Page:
India 5: Writing Leaves A Residue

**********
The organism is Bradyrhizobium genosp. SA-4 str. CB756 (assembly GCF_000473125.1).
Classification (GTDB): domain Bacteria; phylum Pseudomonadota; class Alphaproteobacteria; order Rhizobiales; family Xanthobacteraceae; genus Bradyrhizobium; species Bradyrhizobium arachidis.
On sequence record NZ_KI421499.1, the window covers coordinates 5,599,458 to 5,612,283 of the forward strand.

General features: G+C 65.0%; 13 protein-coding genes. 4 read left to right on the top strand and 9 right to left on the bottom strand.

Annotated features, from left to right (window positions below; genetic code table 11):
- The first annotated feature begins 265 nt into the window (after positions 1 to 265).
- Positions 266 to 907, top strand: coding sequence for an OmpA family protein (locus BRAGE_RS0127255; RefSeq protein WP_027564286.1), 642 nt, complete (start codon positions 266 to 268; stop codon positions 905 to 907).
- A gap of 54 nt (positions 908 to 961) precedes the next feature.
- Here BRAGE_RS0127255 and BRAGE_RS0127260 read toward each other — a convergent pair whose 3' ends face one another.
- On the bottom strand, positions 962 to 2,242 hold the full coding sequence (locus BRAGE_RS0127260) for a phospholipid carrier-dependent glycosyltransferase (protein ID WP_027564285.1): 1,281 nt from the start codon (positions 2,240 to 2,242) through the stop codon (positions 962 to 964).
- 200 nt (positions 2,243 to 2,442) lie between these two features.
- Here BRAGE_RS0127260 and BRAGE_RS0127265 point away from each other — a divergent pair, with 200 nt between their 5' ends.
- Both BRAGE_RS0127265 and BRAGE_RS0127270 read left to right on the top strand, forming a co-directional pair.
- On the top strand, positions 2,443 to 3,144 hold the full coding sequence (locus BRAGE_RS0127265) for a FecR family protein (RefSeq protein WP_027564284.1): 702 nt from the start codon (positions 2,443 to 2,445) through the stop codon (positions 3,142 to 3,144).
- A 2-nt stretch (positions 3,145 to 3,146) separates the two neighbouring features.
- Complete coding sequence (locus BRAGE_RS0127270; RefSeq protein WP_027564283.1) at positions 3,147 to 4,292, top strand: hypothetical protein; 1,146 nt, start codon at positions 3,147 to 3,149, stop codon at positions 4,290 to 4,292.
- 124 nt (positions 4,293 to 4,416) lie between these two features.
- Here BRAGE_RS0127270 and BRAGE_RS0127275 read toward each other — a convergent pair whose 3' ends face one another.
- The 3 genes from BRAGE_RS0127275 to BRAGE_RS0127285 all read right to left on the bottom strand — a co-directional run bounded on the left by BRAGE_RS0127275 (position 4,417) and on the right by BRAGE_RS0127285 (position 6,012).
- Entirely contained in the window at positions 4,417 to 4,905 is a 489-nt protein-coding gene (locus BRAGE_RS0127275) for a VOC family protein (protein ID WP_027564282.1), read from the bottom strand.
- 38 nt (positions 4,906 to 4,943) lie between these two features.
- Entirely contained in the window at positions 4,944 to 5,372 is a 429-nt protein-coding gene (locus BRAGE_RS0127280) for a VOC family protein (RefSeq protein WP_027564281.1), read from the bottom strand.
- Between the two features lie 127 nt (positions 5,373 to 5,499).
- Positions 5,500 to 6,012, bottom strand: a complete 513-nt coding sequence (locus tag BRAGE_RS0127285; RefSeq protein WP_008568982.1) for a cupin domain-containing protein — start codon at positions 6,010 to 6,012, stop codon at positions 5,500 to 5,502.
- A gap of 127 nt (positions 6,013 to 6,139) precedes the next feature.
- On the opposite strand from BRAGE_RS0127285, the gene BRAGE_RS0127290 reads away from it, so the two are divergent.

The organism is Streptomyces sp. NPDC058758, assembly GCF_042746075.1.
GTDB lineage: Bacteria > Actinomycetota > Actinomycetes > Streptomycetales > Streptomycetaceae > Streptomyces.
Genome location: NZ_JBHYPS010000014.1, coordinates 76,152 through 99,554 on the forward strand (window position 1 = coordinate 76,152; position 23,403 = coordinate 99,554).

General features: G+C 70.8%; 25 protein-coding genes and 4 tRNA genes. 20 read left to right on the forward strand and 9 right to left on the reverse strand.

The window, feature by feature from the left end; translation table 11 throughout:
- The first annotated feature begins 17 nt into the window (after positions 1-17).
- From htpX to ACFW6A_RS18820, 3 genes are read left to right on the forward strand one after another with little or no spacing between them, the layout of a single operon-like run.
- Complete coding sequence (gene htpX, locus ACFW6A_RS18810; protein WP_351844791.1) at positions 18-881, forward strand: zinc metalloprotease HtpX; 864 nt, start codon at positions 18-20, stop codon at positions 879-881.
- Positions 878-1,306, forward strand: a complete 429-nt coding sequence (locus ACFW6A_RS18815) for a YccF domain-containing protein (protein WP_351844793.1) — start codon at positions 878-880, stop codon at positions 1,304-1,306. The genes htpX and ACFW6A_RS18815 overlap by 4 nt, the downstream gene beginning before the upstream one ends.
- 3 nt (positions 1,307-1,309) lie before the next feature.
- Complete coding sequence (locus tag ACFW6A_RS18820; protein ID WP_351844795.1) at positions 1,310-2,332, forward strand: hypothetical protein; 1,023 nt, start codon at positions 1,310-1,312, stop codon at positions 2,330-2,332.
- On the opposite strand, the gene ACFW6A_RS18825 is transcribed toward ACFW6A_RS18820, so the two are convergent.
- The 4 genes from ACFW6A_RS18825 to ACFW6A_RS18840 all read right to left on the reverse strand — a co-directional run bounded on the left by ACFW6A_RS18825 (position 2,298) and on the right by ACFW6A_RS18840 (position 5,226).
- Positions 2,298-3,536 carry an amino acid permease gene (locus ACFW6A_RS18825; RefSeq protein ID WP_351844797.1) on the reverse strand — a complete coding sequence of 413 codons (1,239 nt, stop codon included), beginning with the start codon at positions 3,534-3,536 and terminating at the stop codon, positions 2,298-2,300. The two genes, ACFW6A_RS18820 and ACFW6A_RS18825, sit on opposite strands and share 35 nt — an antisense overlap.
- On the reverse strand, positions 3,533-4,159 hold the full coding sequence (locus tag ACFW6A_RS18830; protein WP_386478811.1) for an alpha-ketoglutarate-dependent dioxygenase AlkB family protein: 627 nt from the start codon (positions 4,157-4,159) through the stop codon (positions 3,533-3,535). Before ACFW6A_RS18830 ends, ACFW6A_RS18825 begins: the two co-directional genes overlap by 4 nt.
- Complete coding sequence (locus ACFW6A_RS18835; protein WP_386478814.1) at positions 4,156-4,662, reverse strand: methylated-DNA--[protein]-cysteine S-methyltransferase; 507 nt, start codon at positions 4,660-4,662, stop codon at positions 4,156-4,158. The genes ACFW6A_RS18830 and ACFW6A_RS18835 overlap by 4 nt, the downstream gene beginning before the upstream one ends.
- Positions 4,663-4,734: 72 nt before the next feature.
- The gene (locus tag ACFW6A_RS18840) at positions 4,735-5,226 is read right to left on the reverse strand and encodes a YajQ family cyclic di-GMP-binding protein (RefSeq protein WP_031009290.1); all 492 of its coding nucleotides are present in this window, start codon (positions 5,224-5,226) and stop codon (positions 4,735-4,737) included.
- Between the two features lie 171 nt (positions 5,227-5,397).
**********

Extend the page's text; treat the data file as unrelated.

Writing leaves a residue in you, an echo of the words you’ve just constructed and released. You need to let that echo sound itself out, dissolve and break up in the ether, and let the stillness and silence return before more words come. Let that liquid, sticky residue sink into your bones. Perhaps it’s the ego? It feels like the ego. You bask in the sweet feeling of words written, published, shared. You accomplished something! It feels good. Almost like the come down of climax. Isn’t it interesting that the French call an orgasm la petit mort, a little death? And how death and birth are so opposite and so similar. A natural death is peaceful, a natural birth is painful. Yet we fear death and rejoice in birth. Birthing is a process, to be born is a process that once done cannot be undone. Birth is change, is something new coming from something old. Death is a final exhale, a letting go, finding peace in a good bye. Every piece of writing is a life, is lived from birth to death. We are born on an inhale, we die on an exhale. A complete breath is the same as a life: a birth, an inhale, some stuff happens in the middle, an exhale, a death. It’s what happens in between that counts, and the quality of every single breath you take during. May your breathing remind you of your birth. May your breathing remind you of your death. May both be sweet. These words are half formed, still taking shape but ending. Britain is bombing Syria and some words are exhaled and die. I am done here.